Indians have long since prided ourselves on being inclusive. This country has absorbed everyone who set foot on its soil – be it Aryans, Mughals, the British, French, Portuguese, Parsis and many more who make the rich fabric of the nation. It’s about time we realize that everybody adds their own colour and uniqueness to our nation. It would do us good to remember that these colours will shine the brightest only when they are welcomed and nurtured.
What are your thoughts on the Bangalore attack incident and racism in India? Have you read any interesting pieces on it? Tell us in the comments section below!
You know why we love #PerkyTweets? Because one look at them and you know what’s trending across Twitterverse. Like this week’s Perky Tweets are a great mix of award functions, Valentine’s week, Twitter, and a lot more. We have curated them especially to make you smile…so don’t disappoint us and pull your lips into a curve after going through these funny Indian tweets.
The weekend is here and we are a few days away from Valentine’s Day. Celebrate and share love in our #LoveAndLaughter activity. Share with us the funniest memories with your better half. The first 70 entries win assured vouchers worth Rs. 300 and winners will be rewarded with CaratLane vouchers worth Rs. 5,000. This week’s WOW prompt ‘Nobody Knows That I‘ will decode your innermost secrets. Join our Bloggers To Authors Program and level up as a writer. Publish your own book, earn surprising profits on sales and build your credibility. We interviewed multi-talented award winning blogger Priya Adivarekar. You cannot miss reading about her passion for everything from blogging to dance.
Now time for a cup of coffee and fresh posts by our bloggers to start off your weekend.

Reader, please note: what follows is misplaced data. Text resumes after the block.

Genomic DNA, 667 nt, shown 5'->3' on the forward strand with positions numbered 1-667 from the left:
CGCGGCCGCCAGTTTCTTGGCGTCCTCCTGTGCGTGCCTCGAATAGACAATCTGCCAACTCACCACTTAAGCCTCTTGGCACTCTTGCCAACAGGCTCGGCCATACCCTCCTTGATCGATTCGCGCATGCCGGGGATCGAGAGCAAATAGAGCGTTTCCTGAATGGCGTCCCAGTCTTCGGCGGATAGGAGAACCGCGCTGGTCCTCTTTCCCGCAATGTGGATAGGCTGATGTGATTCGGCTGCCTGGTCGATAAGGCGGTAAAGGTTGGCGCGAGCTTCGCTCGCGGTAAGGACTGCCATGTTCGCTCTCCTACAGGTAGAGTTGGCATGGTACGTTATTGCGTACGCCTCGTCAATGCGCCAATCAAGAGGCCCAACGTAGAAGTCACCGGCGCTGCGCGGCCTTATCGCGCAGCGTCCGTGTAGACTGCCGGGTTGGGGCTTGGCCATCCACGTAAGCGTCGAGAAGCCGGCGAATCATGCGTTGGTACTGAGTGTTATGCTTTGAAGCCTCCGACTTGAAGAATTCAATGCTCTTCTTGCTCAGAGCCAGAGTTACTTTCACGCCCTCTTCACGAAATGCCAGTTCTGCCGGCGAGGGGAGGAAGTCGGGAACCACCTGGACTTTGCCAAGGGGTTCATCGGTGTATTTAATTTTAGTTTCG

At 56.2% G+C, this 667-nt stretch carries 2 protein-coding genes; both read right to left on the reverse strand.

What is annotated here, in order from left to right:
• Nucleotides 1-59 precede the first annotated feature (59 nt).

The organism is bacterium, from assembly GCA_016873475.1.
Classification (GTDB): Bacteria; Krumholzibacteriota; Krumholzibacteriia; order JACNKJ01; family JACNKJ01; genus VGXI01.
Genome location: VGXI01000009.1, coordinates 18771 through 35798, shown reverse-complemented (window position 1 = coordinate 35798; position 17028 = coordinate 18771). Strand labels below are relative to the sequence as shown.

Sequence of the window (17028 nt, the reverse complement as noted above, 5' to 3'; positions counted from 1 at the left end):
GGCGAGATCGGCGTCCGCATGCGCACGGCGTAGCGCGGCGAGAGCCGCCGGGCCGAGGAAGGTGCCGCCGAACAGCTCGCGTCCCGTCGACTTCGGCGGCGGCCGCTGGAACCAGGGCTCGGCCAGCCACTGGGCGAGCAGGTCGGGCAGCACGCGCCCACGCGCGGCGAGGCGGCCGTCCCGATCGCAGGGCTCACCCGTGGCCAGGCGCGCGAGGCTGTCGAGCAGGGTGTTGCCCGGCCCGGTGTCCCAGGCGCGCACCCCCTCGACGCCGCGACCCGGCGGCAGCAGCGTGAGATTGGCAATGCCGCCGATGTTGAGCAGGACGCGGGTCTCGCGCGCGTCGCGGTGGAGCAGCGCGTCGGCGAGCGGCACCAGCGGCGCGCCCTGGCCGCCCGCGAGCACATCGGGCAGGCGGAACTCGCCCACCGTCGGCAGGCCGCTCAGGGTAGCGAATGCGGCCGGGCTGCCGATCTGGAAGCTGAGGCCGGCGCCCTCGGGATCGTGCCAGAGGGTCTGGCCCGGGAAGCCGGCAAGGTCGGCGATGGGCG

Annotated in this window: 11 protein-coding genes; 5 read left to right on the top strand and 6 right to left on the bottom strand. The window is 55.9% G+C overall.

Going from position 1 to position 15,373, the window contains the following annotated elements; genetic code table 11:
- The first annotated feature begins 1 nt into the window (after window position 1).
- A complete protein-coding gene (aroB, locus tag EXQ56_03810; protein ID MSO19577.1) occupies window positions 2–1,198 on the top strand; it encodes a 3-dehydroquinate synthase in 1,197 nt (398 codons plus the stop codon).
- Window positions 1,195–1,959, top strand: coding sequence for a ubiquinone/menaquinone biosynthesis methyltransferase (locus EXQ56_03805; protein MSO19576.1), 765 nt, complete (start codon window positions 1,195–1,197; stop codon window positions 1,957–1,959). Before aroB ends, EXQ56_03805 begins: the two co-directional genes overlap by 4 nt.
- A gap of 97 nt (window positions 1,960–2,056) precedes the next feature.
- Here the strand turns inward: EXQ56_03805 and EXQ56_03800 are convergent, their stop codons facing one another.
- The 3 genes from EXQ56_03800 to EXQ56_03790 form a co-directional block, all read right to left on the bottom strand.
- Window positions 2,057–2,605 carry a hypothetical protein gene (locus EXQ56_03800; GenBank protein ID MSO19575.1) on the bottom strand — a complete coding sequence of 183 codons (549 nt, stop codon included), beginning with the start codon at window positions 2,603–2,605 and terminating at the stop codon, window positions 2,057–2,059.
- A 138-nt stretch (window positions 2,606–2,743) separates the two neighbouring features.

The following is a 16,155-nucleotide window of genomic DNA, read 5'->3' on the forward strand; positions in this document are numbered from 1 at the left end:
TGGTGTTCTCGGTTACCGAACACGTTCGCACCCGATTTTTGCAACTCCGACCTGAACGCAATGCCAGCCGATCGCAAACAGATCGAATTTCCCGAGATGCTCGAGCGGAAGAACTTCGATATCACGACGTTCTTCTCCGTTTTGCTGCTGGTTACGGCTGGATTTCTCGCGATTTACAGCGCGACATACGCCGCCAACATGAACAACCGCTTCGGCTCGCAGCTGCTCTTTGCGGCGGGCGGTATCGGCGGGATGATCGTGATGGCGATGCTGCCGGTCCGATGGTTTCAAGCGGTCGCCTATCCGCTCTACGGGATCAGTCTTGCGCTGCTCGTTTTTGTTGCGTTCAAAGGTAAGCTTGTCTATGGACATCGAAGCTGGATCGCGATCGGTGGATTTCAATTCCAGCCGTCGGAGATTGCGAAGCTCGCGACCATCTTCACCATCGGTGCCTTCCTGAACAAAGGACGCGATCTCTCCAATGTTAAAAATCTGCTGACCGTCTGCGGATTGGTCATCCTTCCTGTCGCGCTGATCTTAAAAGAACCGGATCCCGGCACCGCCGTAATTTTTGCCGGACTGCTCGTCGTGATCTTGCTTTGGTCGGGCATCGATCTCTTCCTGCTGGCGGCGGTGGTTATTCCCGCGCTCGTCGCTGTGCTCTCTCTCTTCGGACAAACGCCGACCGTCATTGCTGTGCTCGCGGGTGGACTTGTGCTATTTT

What is it that replenishes the spring of curiosity constantly? It is the search for something new, different and useful. Technological innovations keep us on our toes, never letting us become complacent. Innovations are a continuous process and every minute, the envelope is being pushed. If you are a tech enthusiast and can spend 3 days immersed in learning about the latest and the coolest innovations in the field of science, technology and entrepreneurship, then head to QUARK ’16, BITS Pilani’s annual techno-management festival.
Everyone has stories that are hidden from the big world that we are a part of. They can be happy or sad stories, habit or an opinion, a special or shocking secret, yours or somebody else’s. These are known only to you and no one else. So what is it about you that nobody knows ?
Our homes are our pride and joy, places where we can truly be ourselves. Everybody has their own favourite corner of the house, along with their favourite memories. Like our fashion sense, our sense of decor also reflects on what kind of person we are. In this week’s Collective, we are giving you a chance to own the decor of your home by not buying, but making things to decorate your corner in the world. Trust us, you’ll love the compliments that come your way!